Nonetheless, betting against American's stock on valuation concerns or fundamentals hasn't been a winning strategy. The stock has beaten the sector average with a 78% return over the past six months, and it has nearly doubled the sector's return in the past three months, gaining 40% versus 24% for the index.

Some analysts argue that other stocks look better positioned heading into the quarter, though.

UBS'sMyles Walton wrote on Tuesday that he's recommending shares of Alaska Air Group (ALK) as his top pick in the run-up to earnings. The company is making progress toward cash profitability, he notes, and may have more upside in filling available seats than other carriers.

Raymond James' Savanthi Syth reiterated a Strong Buy on shares of Allegiant Travel (ALGT) and raised her target to $290 on Monday. The company is in a "unique position" to generate higher profitability in 2022 than in 2019 due to strong demand trends in its core leisure market, she argues. Allegiant also made it through pandemic without diluting shareholders or stressing its balance sheet, which looks quite strong, she adds.

Alaska Air shares were down 2.5%, at $69.55, in recent trading. Allegiant shares were down 2.3%, at $243.64.

Write to Daren Fonda at

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From: Sam4/14/2021 8:12:46 AM
1 Recommendation   of 1757
Another timely upgrade and PT raise from JPM.

Southwest Airlines Price Target Raised to $66.00/Share From $44.00 by JP Morgan

Southwest Airlines Raised to Neutral From Underweight by JP Morgan

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To: Sam who wrote (1572)4/15/2021 10:20:48 AM
From: Moonray
1 Recommendation   of 1757
Delta posts nearly $1.2 billion quarterly loss, expects to break even in June as bookings improve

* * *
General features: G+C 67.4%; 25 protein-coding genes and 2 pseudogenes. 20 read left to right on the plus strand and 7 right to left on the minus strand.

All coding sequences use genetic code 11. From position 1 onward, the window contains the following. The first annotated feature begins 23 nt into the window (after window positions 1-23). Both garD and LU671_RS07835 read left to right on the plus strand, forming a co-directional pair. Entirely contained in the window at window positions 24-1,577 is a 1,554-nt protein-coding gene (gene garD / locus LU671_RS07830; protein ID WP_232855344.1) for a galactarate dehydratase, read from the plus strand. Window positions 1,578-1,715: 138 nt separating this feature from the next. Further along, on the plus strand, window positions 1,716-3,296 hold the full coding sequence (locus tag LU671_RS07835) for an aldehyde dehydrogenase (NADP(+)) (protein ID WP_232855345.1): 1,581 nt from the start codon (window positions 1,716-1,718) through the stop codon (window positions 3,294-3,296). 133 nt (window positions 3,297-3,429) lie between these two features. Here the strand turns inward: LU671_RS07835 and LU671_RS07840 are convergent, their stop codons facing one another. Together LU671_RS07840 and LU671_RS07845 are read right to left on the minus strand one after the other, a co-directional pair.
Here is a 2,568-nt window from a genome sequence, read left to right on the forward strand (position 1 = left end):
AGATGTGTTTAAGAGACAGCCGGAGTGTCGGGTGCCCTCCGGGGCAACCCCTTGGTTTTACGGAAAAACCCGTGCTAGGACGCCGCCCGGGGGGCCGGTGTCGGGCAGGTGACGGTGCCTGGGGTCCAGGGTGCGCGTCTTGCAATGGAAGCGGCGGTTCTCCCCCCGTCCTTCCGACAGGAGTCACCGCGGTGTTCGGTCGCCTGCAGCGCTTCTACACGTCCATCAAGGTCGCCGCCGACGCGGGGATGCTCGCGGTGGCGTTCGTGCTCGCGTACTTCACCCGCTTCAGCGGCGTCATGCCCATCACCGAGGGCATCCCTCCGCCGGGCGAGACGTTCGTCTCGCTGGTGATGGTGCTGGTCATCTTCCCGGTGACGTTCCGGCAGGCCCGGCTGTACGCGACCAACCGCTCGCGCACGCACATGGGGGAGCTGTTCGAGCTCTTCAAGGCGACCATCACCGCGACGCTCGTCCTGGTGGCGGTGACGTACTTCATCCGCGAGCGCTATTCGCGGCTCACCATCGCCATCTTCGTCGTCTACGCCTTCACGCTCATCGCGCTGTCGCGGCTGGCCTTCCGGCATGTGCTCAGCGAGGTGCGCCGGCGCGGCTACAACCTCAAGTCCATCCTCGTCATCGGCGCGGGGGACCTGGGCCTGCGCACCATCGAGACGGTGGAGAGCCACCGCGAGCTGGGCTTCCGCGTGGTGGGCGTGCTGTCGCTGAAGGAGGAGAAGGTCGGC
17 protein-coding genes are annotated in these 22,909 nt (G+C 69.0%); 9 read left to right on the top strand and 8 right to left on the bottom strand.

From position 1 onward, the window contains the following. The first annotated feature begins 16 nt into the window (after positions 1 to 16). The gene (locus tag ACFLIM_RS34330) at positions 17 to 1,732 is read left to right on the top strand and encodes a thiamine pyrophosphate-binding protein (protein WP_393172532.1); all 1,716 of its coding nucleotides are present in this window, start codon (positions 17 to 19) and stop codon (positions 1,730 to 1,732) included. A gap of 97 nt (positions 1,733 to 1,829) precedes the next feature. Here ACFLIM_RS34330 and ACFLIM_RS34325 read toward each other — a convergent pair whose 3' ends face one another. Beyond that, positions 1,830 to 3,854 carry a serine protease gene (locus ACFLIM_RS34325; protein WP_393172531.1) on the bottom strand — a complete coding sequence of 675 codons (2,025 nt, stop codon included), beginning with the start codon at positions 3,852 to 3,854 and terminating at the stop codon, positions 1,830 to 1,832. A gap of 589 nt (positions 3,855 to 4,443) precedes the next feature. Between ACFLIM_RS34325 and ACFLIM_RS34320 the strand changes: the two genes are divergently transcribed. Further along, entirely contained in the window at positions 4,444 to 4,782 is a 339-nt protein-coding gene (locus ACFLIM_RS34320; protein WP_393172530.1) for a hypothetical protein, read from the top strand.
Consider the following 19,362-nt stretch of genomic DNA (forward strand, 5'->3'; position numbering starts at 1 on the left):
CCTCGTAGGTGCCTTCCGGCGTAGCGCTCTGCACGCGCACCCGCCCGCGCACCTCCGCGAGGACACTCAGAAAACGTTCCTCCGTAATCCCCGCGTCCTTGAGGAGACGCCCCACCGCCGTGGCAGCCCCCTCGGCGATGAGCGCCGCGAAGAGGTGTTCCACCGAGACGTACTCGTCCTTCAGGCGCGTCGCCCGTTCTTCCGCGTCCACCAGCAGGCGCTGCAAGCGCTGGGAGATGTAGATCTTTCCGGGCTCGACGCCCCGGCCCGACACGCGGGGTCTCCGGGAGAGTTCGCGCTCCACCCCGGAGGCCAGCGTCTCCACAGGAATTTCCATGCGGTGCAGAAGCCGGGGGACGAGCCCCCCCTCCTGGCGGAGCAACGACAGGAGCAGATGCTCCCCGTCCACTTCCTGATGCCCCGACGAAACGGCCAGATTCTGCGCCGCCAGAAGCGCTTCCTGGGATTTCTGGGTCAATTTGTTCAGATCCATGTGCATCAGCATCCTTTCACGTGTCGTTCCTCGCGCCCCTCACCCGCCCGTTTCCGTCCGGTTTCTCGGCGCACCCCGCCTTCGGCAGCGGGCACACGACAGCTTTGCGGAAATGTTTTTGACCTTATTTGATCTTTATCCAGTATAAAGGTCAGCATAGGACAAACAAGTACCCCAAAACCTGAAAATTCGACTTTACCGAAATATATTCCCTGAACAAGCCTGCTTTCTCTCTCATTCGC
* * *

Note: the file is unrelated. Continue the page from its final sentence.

By Leslie Josephs - APR 15 20219:58 AM EDT

* Delta says domestic leisure bookings have recovered to 85% of 2019 levels.

* The airline expects to break even in June but still expects to post a pretax loss of up to $1.5 billion in the second quarter.

* Delta’s cash burn turned positive in March, generating $4 million a day.

Delta Air Lines on Thursday reported another quarterly loss but said it will likely break even in June as travel demand rebounds from a deep pandemic slump.

Delta and its competitors continue to lose money but have grown upbeat about an improvement in bookings as more travelers are vaccinated, travel restrictions lift and more attractions reopen. The airline said domestic leisure bookings recovered to about 85% of 2019 levels, though international and business travel remain depressed.

The Atlanta-based carrier posted a net loss of $1.18 billion on $4.15 billion in revenue for the first quarter, topping analyst estimates for sales of $3.91 billion. Revenue was down 60% compared with the $10.47 billion Delta generated in the first quarter of 2019. On an adjusted basis, Delta posted a loss of $3.55 a share compared with a forecast of $3.17 per share.

Delta’s shares were down more than 2% in morning trading.

Bookings in March doubled f rom January, CEO Ed Bastian told CNBC’s ? Squawk on the Street.” However, he added that corporate travel demand is just 20% of the norm for this time of year.